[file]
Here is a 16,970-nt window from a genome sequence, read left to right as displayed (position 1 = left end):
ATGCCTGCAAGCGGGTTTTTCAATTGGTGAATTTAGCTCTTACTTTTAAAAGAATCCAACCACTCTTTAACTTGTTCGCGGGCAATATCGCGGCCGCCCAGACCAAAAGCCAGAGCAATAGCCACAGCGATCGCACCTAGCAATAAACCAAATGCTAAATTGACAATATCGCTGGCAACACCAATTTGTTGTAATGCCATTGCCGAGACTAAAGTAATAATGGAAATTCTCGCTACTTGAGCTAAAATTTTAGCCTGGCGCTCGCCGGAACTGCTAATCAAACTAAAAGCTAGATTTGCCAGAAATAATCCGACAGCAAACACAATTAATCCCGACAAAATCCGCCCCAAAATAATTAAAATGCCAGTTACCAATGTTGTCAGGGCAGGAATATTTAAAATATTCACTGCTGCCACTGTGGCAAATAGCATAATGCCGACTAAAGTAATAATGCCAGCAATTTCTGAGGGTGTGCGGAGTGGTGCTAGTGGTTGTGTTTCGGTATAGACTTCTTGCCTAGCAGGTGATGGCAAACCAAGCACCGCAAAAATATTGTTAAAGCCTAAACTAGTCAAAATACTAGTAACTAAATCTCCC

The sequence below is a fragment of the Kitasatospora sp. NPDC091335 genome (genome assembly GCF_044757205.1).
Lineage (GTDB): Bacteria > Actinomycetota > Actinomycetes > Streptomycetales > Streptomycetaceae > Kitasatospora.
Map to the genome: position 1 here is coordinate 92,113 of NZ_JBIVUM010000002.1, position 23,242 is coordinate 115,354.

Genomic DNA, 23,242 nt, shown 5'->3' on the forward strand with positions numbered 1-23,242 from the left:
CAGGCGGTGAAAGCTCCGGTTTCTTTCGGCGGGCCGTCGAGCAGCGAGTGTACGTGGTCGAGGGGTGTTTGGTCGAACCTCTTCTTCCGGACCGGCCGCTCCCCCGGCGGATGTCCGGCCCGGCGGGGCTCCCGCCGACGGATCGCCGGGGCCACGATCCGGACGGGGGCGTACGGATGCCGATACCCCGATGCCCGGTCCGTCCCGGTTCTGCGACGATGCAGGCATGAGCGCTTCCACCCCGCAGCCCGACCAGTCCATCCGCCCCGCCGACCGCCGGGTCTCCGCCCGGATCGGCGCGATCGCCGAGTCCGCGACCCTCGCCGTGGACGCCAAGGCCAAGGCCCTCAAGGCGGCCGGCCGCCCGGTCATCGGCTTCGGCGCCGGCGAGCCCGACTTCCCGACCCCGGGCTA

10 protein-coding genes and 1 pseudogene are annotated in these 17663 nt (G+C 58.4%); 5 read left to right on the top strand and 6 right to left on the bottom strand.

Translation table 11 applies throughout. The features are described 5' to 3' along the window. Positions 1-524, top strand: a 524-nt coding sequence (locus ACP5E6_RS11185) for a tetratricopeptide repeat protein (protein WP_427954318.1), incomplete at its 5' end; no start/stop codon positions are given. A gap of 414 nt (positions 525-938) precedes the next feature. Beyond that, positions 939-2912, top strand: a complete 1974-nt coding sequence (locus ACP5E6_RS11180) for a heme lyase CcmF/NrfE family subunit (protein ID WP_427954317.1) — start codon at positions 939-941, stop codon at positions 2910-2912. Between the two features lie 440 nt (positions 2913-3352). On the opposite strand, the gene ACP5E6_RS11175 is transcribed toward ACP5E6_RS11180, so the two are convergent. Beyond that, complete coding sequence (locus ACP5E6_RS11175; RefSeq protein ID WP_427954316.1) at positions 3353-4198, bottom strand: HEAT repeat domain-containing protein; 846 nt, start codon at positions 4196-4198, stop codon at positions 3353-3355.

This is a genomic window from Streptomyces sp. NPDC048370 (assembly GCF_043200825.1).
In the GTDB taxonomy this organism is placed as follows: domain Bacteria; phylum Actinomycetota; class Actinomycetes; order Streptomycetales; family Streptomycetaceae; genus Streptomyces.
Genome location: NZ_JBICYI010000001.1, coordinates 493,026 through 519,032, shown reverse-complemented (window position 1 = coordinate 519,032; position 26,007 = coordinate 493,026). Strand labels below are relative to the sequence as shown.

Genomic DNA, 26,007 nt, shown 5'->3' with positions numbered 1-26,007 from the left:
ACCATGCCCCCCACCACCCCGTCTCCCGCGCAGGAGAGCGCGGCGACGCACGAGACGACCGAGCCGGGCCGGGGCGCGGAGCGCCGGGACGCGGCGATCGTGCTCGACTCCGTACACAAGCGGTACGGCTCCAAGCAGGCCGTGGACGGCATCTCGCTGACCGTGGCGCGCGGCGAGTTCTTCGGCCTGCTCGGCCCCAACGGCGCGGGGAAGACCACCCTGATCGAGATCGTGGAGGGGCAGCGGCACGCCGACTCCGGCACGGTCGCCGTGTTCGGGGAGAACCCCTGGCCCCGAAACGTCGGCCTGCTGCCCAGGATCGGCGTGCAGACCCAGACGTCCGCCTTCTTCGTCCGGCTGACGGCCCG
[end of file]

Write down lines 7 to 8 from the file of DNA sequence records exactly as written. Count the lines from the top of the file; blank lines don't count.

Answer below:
CAGGCGGTGAAAGCTCCGGTTTCTTTCGGCGGGCCGTCGAGCAGCGAGTGTACGTGGTCGAGGGGTGTTTGGTCGAACCTCTTCTTCCGGACCGGCCGCTCCCCCGGCGGATGTCCGGCCCGGCGGGGCTCCCGCCGACGGATCGCCGGGGCCACGATCCGGACGGGGGCGTACGGATGCCGATACCCCGATGCCCGGTCCGTCCCGGTTCTGCGACGATGCAGGCATGAGCGCTTCCACCCCGCAGCCCGACCAGTCCATCCGCCCCGCCGACCGCCGGGTCTCCGCCCGGATCGGCGCGATCGCCGAGTCCGCGACCCTCGCCGTGGACGCCAAGGCCAAGGCCCTCAAGGCGGCCGGCCGCCCGGTCATCGGCTTCGGCGCCGGCGAGCCCGACTTCCCGACCCCGGGCTA

10 protein-coding genes and 1 pseudogene are annotated in these 17663 nt (G+C 58.4%); 5 read left to right on the top strand and 6 right to left on the bottom strand.